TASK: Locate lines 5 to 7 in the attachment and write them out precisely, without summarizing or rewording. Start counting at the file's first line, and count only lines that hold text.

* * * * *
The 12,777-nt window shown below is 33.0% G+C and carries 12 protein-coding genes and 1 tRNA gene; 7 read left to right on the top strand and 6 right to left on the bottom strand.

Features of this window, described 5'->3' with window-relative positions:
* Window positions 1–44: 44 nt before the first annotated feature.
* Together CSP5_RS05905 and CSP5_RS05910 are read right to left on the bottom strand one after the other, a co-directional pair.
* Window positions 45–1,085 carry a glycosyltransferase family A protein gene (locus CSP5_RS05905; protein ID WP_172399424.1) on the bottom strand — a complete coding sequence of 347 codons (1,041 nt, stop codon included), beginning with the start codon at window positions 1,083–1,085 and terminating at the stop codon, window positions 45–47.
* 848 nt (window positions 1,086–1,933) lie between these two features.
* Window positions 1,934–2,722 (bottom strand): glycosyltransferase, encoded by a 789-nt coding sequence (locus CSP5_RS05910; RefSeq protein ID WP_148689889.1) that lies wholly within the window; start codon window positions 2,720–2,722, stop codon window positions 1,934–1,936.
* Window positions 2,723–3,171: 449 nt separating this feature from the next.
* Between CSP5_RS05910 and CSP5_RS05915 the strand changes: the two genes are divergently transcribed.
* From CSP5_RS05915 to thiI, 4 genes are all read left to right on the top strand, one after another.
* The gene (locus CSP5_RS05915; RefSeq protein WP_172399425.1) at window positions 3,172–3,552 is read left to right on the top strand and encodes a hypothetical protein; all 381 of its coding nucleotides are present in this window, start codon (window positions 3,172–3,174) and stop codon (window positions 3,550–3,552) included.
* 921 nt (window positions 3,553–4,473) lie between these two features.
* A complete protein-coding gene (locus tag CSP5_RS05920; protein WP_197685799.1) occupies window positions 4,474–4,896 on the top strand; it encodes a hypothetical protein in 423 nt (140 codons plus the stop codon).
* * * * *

* Window positions 45–1,085 carry a glycosyltransferase family A protein gene (locus CSP5_RS05905; protein ID WP_172399424.1) on the bottom strand — a complete coding sequence of 347 codons (1,041 nt, stop codon included), beginning with the start codon at window positions 1,083–1,085 and terminating at the stop codon, window positions 45–47.
* 848 nt (window positions 1,086–1,933) lie between these two features.
* Window positions 1,934–2,722 (bottom strand): glycosyltransferase, encoded by a 789-nt coding sequence (locus CSP5_RS05910; RefSeq protein ID WP_148689889.1) that lies wholly within the window; start codon window positions 2,720–2,722, stop codon window positions 1,934–1,936.